Are UK data protection laws lacking?


Data protection laws in the UK are inadequate and need reworking, according to half of respondents to a Sophos survey.

Of the 1,200 organisations that were polled, half claimed the current legislation is too lax while 87 per cent agreed companies should be forced to report on sensitive data breaches.

Far fewer, 16 per cent, showed concern about the costs of complying with current laws.

The results come not long after the UK was asked by the European Commission to show what measures it will be taking to ensure the country's laws comply with the EU's Data Protection Directive.

Furthermore, the Ministry of Justice initiated a Call for Evidence earlier this month which will ask for views on how the European Data Protection Directive and the Data Protection Act are working.

Anxieties about the state of data protection law in the UK were voiced at a roundtable event this morning hosted by Sophos and law firm Field Fisher and Waterhouse (FFW), who teamed up earlier this year to help companies with information breach and loss concerns.

Stewart Room, partner for the privacy and information law group at FFW, advocated the introduction of mandatory reporting into UK law as well as an uncapped financial penalty, rather than the 500,000 limit on the Information Commissioner's Office's (ICO) punitive powers.

"The moment you have a cap, it is the moment you lose the power of your arsenal," he suggested.

Room said if the ICO began fining companies at the top end of the cap, harsher penalties would not be available when more significant data breaches occur.

James Ford, head of the ICO's press office, explained that the body will be using its powers in a proportionate way and pointed out that the new 500,000 fining power was only initiated in April. It is yet to be seen what the body will do with its new punitive capabilities.

"In terms of self-reporting breaches, obviously the ICO and the commissioner encourage organisations that experience a security breach to come to the ICO to talk to us about that so we can help their organisation get things in order for the future," Ford said.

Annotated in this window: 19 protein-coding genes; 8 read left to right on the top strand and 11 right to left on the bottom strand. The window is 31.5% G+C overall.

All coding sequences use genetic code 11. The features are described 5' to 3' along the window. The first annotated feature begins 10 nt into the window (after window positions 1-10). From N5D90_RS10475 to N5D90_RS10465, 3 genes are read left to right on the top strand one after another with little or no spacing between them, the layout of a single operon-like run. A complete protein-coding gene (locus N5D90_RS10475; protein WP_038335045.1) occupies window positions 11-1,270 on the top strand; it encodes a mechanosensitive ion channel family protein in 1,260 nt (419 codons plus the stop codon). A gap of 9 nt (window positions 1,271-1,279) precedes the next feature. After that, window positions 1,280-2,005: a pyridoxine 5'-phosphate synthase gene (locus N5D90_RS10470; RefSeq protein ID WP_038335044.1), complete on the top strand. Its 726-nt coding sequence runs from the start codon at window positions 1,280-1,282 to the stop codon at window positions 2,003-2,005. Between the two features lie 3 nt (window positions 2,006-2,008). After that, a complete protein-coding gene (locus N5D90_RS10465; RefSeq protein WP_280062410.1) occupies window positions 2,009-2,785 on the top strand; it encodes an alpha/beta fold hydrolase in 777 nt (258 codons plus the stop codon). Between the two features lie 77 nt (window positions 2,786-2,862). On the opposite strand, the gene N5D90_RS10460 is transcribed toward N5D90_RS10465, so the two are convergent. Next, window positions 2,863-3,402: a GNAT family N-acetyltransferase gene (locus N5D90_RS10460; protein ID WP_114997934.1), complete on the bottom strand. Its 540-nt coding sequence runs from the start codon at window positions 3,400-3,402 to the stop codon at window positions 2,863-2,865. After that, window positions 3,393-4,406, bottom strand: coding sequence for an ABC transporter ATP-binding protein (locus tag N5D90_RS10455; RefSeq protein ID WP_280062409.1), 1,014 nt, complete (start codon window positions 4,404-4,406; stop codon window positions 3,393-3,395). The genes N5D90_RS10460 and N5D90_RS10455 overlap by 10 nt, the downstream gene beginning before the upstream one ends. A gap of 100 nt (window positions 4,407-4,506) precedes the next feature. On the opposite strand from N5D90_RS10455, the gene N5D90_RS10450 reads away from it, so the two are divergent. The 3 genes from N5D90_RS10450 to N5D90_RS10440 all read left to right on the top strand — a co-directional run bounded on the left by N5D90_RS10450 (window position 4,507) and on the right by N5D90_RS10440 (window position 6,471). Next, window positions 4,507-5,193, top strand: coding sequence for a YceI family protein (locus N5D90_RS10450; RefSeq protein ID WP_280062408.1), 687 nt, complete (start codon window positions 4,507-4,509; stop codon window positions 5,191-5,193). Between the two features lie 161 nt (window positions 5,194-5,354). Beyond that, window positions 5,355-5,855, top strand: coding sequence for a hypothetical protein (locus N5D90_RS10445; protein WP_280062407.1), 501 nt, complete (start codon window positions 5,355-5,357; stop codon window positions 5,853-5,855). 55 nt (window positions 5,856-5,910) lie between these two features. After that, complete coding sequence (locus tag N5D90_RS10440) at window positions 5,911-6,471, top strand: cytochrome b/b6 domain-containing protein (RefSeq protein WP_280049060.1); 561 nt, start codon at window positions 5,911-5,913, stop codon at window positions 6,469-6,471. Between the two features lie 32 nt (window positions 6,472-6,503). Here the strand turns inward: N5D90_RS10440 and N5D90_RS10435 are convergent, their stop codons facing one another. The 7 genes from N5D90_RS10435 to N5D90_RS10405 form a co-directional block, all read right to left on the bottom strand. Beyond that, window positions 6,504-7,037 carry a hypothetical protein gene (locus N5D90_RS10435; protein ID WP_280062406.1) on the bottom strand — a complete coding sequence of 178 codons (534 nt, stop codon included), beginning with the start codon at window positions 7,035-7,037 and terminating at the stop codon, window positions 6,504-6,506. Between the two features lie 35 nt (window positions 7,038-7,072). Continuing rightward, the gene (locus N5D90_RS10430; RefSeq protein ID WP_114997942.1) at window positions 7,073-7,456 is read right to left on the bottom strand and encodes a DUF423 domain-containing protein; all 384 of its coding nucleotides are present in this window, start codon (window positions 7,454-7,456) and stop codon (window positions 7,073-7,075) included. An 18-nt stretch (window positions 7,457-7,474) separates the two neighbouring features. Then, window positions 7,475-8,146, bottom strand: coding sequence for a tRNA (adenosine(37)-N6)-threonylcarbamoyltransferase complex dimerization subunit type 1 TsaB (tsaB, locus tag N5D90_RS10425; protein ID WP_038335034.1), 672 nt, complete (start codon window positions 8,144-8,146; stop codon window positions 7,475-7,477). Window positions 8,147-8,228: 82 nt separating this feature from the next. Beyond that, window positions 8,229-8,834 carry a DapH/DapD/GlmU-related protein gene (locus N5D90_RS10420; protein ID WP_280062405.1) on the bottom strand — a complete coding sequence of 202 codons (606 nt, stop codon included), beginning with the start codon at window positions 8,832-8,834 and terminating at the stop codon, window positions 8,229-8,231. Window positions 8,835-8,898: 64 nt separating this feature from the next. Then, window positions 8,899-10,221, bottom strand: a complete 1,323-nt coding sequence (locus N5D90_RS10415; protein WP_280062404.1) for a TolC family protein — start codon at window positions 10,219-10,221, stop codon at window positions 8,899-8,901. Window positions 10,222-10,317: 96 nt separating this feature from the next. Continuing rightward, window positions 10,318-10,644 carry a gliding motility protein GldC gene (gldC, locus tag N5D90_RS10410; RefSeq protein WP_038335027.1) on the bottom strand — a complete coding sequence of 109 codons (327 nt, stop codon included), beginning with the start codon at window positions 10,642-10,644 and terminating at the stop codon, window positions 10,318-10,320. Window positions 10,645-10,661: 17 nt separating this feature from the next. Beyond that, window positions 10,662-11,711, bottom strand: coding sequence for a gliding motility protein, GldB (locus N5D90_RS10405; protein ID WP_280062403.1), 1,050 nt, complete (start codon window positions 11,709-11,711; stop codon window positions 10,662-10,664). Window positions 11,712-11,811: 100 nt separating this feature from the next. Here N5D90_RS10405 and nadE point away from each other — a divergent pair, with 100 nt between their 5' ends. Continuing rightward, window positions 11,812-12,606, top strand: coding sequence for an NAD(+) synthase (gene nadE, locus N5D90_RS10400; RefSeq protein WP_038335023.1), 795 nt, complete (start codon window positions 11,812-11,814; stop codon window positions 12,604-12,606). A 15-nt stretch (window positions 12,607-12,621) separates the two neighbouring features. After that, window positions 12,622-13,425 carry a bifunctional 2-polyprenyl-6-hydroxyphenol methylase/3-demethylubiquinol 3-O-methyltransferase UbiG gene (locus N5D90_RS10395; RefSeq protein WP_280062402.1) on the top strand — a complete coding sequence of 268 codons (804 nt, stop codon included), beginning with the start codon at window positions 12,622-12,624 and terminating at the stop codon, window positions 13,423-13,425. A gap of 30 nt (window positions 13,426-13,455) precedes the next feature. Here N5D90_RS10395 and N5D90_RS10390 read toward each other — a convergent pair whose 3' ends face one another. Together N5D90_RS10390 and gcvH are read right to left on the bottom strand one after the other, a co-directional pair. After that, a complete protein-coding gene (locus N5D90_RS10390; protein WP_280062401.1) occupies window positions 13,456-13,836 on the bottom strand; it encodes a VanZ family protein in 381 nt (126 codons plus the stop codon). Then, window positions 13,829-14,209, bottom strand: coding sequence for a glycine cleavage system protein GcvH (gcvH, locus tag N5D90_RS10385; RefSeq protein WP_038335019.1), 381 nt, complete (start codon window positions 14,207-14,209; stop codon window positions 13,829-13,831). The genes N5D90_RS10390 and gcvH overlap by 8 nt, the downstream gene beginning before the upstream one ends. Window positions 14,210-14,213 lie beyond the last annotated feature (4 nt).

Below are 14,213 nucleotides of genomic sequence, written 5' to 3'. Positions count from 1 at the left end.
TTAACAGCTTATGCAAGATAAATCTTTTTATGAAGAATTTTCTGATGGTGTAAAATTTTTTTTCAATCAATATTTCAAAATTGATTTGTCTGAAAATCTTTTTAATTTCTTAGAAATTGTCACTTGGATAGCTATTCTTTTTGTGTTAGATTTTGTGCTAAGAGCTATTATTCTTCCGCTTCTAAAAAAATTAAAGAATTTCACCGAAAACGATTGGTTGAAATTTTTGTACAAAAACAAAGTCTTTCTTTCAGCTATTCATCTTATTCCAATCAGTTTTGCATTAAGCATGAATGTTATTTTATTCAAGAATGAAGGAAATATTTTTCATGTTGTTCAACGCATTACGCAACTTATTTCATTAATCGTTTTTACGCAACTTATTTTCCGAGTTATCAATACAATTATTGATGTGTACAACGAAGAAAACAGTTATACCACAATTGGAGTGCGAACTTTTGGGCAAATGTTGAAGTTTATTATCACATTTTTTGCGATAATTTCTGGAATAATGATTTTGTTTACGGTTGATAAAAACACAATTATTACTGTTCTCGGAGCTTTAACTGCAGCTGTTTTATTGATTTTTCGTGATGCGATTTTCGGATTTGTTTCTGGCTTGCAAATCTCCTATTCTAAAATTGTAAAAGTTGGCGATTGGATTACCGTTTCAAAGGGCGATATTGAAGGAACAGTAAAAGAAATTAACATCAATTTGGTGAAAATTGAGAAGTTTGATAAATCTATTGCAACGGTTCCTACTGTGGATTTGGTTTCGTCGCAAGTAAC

"The commissioner has the power to take a range of actions against organisations that experience security breaches and the reasons why he has those powers comes back to deterrent. The commissioner is not in the business of waving his big stick for the sake of it, he is in the business of making sure board rooms understand the importance of the issues we are talking about today," Ford commented.

"It is vital that all organisations, be they large or small, take data protection more seriously and we are seeing that," he added.

But Room claimed the majority of companies in the private sector do not report breaches as they are unwilling to risk being fined or have their reputation tarnished. He also pointed out that a breach of security does not always mean a law has been broken.

"Burying the bad news is the bit that we have got to tackle," the lawyer said, after calling for greater clarity in UK data protection legislation so companies understand their position better.

Tom Brewster

Tom Brewster is currently an associate editor at Forbes and an award-winning journalist who covers cyber security, surveillance, and privacy. Starting his career at ITPro as a staff writer and working up to a senior staff writer role, Tom has been covering the tech industry for more than ten years and is considered one of the leading journalists in his specialism.

He is a proud alum of the University of Sheffield where he secured an undergraduate degree in English Literature before undertaking a certification from General Assembly in web development.